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There was once a factory in the prairies. It was an old factory. Maybe something from the late 1700s. Nobody really knew what it used to make, or who had made it. Most believe the factory once made cloth. Some believed it was metal. Others don’t even recall the factory ever producing anything at all. It’s just always been there. Rotting.

Today it is nothing but metal and moss. Mildew and rust. Sealed off long ago. Shepherds tended to stay away from it, because their sheep always disappeared if they wandered too close. They’d send their sheepdogs in, but the hounds would come running back out. The dark and foul scent of rotting metal kept most shepherds out, so they’d decided to stay away. Sometimes rebellious teenagers would pay it a visit, but they were always driven out by the sound of screeching metal, a ghastly wail. And the funniest thing about it is;

It liked to move.

Wandering the British Isles, appearing from town to town. It comes in a blanket of mist. Sometimes rain. And disappears the very next day. No one ever dared to come in. Parents warned their children, and they warned theirs. Generation to generation the warning was passed, but young minds could never resist curiosity. So despite the screeching metal and ghastly wails, they went inside, lanterns in hand (as time passed lanterns became flashlights, and flashlights became phone lights), and they never came back out.

Many times the parliament ordered the destruction of the factory, but each time it appeared, harsh rains (sometimes hail) and thick mist would stir. And the next day it would have gone. So caution became warnings, and warnings became law. It was an unspoken, unwritten law. But a law nonetheless. After all, what would other nations think if the British parliament believed and acknowledged such a silly folk lore?

My name is Angela. Angela White, and I am the only person who’s ever seen the inside of the factory, and told the tale. However, I will not be telling it to you. You will be experiencing it yourself.

Without further ado, let us begin.

You arrived in England but two days ago. You’ve rented a nice cottage in the countryside for a nice, quiet vacation. The rent was cheap, despite the quality of the cottage itself. The view was no disappointment either. Miles and miles of fields spotted with flowers, a forest in the background, and the occasional appearance of sheep. Not to mention the inclusion of a stable to your cottage. You rode to your heart’s content, picked flowers, had fun with the local people. Yet you wonder still, why the rent was so cheap.

The thump, thump, thump of your horse’s hooves cut through the silence around you. The fields were empty that day, not a single sheep or shepherd in sight. Not even the distant barking of sheepdogs could be heard, not a ray of sunlight to be seen. Even the sun decided not to show up that day.


Your horse jumps. Lightning strikes without warning. A whinny in alarm. A second later, you feel a drop of water on your head. Looking up, you see storm clouds rolling in; dark and thick. You try desperately to soothe your startled horse and regain control. Better escape the storm quick.

After a series of petting and cooing, your horse begins to settle down. But by then, the drizzle intensified, quickly turning into a storm, pounding violently onto you and your horse. Without hesitation, you urged the panicked steed into a canter, trying desperately to escape the rain and return to your cottage.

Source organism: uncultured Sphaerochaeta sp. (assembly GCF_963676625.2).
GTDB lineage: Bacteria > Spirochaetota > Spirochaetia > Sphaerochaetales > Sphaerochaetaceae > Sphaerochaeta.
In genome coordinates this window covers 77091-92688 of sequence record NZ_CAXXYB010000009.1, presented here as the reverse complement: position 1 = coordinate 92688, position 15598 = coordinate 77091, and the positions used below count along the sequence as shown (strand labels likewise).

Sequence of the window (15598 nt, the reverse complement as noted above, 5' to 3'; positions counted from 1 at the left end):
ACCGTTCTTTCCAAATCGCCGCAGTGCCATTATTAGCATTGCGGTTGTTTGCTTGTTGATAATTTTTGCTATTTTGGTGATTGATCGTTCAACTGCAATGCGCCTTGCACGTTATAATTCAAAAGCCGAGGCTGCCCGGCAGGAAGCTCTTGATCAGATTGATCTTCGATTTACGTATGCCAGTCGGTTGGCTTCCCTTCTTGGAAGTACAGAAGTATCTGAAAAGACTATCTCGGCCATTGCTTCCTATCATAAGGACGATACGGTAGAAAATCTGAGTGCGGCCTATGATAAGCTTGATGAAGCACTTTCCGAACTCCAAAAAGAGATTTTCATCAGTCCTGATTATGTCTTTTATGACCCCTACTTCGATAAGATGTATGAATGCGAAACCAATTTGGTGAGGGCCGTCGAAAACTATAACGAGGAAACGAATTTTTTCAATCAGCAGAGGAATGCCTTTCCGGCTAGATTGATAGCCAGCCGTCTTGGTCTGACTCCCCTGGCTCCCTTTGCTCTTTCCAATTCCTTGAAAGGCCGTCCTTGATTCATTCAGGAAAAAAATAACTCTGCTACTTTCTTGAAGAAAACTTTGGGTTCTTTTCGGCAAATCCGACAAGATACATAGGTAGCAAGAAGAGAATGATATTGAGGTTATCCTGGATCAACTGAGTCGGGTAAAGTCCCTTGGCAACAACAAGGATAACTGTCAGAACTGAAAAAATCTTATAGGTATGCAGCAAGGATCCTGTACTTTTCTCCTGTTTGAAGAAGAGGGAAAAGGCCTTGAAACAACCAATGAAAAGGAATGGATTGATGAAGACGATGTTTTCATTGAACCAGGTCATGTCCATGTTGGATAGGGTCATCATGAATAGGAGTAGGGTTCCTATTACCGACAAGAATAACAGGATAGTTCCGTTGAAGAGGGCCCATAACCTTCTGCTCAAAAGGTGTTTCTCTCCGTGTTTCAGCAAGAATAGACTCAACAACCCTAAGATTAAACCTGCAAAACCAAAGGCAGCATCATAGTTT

The curtain is thick; you could barely see two feet ahead of you. A blurry silhouette comes into view, outlined by the beating rain. The cottage. You think, relief flooding your system. But as you get closer, your horse stops abruptly, slamming you into the back of its head, and violently rears onto its hind legs, over and over.

You are flung back and forth into its neck and on the back of your saddle. The rain slips through your grip on the reins, and eventually so do your hands. With one, final rear, you were flung off the horse’s back. You slam onto the ground, a dull buzz resonating in your head as you watch your steed take off in the opposite direction. ‘Just great.’

Well, the cottage is only a few feet away anyway. Better get out of the rain. Pushing yourself up, you start walking, swaying, to the building. But the closer you get, the more foreign it looks. Upon closer proximity, you realize it’s not your cottage at all.

A large building stood before you, decaying with rust and mildew. Odd. There weren’t any buildings in your area for miles. At least not a factory. A rundown one at that. Your eyes start to sting from all the water falling into them, and your body starts to ache from the intensity of the rain. Not to mention how cold it was outside.

Desperate, you finally draw closer, circling a bit to try and find the entrance. You find it. Rusted double doors, barely hanging onto its hinges. A rumble of thunder and another flash of lightning. You push inside. The sound of rain now becomes a dull ring. You hear the sound of your own feet step into a puddle, seeping in from the storm outside. Hugging your own shivering form, your stinging eyes wander through the darkness of the building, the smells of iron and rot fills your senses. You think it was the rust and decaying wood, the moisture of the air. Another step-


The sound of metal grinding against metal, causing you to reach up and cover your ears, squeeze them. Your ears ring, and you rush back to the door, trying desperately to push through once again, but the rusted metal hinges groan and snap, collapsing the heavy iron doors right in the your path of exit. You try to move them, but you’re shivering and wet. You don’t have the power.

I see you swallowing that lump in your throat, and you turn back around to see that your eyes have adjusted to the darkness. Your hand wanders to your pocket (carefully installed in your riding pants), and searches around for your phone. There it is. You switch it on, hand trembling and praying the water hadn’t killed it, only to see you have absolutely no reception. But the light helps, doesn’t it?

You flash the ray around the walls. You see splotches of red and green, climbing the foundation of the building. Rust and moss right? As you move further up, you notice scratches. Violent, animalistic scratches. Could there be a wolf or a bear in here? But moving your light slightly to the left, you notice it had formed letters.


Then a slight pan lower reveals the word ‘MAN’, Craftsman. What could that mean?


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You drop your phone, looking around to try and find the source. All you could see through the darkness and rubble and collapsed beams, were high ceilings, several rows of wooden mills; decayed and falling apart from moisture and time, some still with threads and remains of a weave, a flight of stairs leading to crumbling skywalks, and large furnace for a forge. A factory? There should be more than one exit right? Right.